Chevron Corporation pumped an unprecedented $1 million into to Richmond political races this fall, but all three of its candidates appear to have lost. The oil company’s mayoral candidate, Councilman Nat Bates, is losing to Gayle McLaughlin 37 percent to 40 percent. And Chevron’s city council candidates, Councilwomen Myrna Lopez and Maria Viramontes are tied for fourth place with 11 percent in a contest in which only three candidates will be elected.
Candidate Corky Booze (15%), Councilman Jim Rogers (14%), and candidate Jovanka Beckels (13%) are leading the council race, and all three are progressives. And with progressives Tom Butt and Jeff Ritterman already on the council, that means Chevron, a company that has dominated Richmond politics for years, likely will have very little influence inside City Hall in the years to come.
Richmond Mayor wins, two incumbents ousted
By Katherine Tam
Contra Costa Times
Posted: 11/01/2010 12:00:00 AM PDT
Incumbent Mayor Gayle McLaughlin, left, applauds while supporters, including Jose Rivera, right,...
Richmond Mayor Gayle McLaughlin won a second term early Wednesday morning in a heated three-way race for the city's top post.
McLaughlin captured 6,282 votes, or 40 percent, to beat out one of her most vocal critics, City Councilman Nat Bates. Bates received 5,675 votes, or 36.5 percent.
Former councilman John Ziesenhenne trailed both with 3,551 votes or 22.8 percent, a gap that was simply too large to bridge.
Bates and Ziesenhenne have criticized the mayor, saying she has failed to embrace the kind of business and industry the city needs to generate jobs for locals. McLaughlin disputes those claims and said she wants a more diverse economy that reduces the city's financial dependence on the Chevron refinery and welcomes the growing green technology sector.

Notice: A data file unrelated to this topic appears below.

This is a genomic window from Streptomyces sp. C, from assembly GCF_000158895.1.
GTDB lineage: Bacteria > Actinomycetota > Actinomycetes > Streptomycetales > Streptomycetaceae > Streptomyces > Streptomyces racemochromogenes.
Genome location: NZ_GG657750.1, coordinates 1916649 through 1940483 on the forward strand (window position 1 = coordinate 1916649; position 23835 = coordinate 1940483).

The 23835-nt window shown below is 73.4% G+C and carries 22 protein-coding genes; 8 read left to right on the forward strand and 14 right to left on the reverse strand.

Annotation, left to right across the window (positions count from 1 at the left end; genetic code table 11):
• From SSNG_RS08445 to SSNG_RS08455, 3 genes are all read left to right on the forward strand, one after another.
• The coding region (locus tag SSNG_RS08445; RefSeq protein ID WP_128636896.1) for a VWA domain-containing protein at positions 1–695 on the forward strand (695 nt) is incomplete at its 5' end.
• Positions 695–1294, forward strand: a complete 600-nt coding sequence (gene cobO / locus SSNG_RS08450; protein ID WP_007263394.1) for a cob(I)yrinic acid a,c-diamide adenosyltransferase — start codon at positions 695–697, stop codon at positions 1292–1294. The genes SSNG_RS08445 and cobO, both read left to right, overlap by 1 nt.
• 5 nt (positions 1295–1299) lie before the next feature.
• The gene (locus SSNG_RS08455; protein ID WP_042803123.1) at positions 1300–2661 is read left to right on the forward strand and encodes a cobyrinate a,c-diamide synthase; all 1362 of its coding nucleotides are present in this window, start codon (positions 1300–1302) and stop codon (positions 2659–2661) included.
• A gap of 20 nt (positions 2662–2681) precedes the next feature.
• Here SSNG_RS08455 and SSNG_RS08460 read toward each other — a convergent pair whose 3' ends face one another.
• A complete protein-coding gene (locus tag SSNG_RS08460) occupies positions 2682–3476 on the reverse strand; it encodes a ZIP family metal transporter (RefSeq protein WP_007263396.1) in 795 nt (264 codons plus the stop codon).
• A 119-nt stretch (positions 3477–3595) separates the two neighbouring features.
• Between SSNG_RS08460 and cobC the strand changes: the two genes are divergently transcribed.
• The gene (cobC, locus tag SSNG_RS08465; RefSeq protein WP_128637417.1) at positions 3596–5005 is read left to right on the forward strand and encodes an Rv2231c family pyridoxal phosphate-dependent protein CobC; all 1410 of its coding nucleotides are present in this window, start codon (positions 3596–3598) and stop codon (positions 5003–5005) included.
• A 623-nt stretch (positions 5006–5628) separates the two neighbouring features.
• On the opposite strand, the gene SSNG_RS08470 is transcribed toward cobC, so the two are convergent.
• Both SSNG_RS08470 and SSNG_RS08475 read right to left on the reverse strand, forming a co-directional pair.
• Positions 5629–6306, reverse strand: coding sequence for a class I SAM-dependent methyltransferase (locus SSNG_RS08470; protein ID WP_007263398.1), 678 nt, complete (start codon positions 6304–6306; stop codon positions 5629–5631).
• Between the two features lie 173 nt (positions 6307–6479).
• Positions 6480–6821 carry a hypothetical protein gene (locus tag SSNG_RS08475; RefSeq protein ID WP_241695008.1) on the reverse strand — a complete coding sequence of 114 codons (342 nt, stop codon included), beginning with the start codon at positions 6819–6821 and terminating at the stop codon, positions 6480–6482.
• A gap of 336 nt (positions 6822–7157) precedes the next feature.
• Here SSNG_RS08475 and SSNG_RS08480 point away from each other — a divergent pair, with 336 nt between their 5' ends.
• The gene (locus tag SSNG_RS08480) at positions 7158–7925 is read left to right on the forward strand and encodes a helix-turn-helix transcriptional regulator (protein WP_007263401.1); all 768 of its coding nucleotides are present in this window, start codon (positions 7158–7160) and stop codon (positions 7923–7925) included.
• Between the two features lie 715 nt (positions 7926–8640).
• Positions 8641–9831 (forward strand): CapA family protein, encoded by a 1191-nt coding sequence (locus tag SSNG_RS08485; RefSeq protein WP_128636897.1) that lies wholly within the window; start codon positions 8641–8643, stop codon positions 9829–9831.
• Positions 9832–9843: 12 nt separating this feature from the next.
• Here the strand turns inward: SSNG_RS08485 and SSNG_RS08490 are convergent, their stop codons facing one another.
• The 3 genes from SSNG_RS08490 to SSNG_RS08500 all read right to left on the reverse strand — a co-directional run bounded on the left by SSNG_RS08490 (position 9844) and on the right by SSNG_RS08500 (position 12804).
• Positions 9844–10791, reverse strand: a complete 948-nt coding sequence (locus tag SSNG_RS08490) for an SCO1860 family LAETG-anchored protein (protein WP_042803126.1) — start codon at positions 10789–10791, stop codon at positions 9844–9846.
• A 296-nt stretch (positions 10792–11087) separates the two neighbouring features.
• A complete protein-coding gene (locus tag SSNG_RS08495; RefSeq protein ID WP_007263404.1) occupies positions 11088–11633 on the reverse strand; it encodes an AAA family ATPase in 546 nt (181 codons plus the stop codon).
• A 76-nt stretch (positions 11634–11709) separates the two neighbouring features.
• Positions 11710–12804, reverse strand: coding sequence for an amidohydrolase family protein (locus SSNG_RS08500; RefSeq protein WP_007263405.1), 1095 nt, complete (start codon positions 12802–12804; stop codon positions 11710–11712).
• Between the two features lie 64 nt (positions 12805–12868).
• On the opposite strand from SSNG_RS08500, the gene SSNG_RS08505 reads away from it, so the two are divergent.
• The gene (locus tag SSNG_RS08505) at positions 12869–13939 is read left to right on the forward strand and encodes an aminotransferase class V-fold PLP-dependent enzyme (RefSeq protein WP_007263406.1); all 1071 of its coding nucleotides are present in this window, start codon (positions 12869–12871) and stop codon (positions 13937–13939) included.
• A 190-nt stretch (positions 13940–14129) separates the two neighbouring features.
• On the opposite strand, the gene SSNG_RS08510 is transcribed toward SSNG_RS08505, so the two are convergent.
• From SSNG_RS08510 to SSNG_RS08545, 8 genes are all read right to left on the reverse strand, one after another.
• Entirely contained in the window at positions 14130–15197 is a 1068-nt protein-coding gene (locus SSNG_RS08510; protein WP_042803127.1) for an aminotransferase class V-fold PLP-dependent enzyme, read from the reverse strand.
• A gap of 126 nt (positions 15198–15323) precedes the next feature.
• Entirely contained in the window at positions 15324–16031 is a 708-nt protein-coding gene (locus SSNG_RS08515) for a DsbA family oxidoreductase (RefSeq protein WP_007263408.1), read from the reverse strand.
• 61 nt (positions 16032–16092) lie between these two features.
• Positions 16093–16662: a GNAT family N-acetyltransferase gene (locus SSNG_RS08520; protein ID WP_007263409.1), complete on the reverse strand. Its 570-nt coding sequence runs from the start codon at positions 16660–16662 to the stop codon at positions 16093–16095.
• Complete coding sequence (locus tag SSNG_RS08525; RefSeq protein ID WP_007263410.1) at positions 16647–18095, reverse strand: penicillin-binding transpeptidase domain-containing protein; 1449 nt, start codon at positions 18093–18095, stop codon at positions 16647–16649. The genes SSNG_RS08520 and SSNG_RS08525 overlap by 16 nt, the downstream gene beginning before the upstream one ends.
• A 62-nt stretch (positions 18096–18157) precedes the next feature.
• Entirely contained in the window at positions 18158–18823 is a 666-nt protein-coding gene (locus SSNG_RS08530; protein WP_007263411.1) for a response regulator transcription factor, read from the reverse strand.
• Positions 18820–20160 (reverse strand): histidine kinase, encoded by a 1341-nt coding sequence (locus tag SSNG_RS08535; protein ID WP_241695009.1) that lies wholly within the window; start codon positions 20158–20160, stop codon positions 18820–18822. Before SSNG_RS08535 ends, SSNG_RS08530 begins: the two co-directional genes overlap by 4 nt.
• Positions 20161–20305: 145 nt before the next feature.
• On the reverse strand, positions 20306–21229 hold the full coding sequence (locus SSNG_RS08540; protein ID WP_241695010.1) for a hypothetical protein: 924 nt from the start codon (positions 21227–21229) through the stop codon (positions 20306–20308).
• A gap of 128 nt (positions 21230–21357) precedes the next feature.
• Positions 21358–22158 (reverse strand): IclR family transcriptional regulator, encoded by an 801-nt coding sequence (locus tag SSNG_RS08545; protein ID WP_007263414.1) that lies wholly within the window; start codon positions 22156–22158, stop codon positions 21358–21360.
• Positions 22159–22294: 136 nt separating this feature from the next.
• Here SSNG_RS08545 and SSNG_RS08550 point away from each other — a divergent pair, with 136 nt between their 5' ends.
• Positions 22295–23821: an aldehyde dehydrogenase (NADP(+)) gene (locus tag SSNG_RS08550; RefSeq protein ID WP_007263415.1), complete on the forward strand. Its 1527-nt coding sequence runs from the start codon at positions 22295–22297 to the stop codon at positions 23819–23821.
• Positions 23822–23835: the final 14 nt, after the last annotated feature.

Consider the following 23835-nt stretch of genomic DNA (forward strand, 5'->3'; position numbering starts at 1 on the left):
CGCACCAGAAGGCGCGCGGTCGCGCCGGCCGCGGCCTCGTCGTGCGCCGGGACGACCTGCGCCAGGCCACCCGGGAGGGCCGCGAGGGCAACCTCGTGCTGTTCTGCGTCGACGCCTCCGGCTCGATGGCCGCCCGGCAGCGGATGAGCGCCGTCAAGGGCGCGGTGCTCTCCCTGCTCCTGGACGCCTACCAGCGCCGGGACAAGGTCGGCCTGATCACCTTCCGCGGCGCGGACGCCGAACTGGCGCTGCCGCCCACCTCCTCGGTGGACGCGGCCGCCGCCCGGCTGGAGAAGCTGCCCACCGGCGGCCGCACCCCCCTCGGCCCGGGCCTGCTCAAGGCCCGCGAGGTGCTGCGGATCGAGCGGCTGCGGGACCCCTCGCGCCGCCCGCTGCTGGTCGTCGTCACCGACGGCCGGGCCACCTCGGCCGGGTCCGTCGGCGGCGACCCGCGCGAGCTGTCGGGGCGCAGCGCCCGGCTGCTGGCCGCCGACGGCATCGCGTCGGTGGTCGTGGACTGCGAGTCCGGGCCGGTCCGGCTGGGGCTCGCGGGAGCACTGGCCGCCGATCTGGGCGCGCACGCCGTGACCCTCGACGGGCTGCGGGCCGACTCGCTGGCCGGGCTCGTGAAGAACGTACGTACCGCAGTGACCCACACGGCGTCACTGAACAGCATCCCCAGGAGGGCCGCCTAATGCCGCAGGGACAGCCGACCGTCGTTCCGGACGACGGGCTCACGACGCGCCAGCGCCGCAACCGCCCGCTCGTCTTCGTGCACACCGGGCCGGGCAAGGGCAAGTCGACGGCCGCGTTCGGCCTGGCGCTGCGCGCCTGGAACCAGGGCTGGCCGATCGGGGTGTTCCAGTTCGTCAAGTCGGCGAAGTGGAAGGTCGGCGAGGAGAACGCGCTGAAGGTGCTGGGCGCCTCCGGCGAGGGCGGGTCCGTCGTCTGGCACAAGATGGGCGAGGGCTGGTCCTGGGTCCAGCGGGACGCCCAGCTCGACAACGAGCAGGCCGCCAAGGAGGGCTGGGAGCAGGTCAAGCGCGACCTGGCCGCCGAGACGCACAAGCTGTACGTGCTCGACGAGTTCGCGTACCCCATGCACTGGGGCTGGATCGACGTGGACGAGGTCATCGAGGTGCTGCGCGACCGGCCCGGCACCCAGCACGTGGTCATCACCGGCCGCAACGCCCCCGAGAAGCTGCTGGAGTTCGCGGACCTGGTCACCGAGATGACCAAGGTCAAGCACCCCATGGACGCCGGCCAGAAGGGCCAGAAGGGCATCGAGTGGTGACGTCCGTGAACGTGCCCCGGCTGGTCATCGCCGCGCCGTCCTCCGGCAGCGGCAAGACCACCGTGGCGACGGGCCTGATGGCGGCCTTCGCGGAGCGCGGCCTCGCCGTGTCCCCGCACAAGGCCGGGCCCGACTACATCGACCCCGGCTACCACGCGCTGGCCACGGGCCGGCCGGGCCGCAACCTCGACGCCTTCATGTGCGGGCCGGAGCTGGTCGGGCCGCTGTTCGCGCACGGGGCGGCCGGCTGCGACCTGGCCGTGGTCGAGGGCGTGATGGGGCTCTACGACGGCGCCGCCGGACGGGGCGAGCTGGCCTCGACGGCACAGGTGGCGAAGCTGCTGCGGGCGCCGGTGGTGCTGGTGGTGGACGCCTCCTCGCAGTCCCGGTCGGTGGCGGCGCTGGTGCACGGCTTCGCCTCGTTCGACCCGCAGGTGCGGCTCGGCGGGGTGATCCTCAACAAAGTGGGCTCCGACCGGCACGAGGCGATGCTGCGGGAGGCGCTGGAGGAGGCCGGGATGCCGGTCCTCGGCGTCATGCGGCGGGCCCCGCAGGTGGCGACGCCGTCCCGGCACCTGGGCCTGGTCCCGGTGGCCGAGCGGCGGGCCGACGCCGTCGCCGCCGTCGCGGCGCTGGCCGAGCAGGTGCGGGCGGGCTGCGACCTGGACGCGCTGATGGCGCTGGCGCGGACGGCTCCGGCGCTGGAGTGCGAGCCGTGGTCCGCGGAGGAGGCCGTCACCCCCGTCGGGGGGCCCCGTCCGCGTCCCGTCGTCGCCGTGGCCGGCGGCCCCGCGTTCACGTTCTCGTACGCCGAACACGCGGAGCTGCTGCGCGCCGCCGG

Meanwhile in the race for three open council seats, veteran candidate Corky Booze, incumbent Jim Rogers and challenger Jovanka Beckles claimed the top votes to win. Booze garnered 5,885 votes or 14.8 percent; Rogers 5,665 votes or 14.3 percent; and Beckles 5,245 votes or 13.2 percent.
The trio pushed out incumbents Myrna Lopez and Maria Viramontes. Lopez received 4,594 votes or 11.6 percent, and Viramontes received 4,340 votes or 10.9 percent.
The other candidates -- Virginia Finlay, Rhonda Harris, Eduardo Martinez and Harry Singh -- trailed by larger margins and lost their first bids for elected office. Candidate Gary Bell withdrew from the race in August, but
garnered enough votes to come in eighth.
With four of seven council seats up, Tuesday's critical election will affect how the council votes on major issues on the horizon including the contentious casino-hotel resort proposed at the old Point Molate Naval Fuel Depot. The new additions to the council means a majority now oppose the casino plan.
Measure U, the advisory ballot measure on whether to build a casino at Point Molate, was defeated with 9,041 no votes or 57.5 percent.
Measure V, the 5 percent marijuana tax, passed handily with 11,657 yes votes or 77 percent.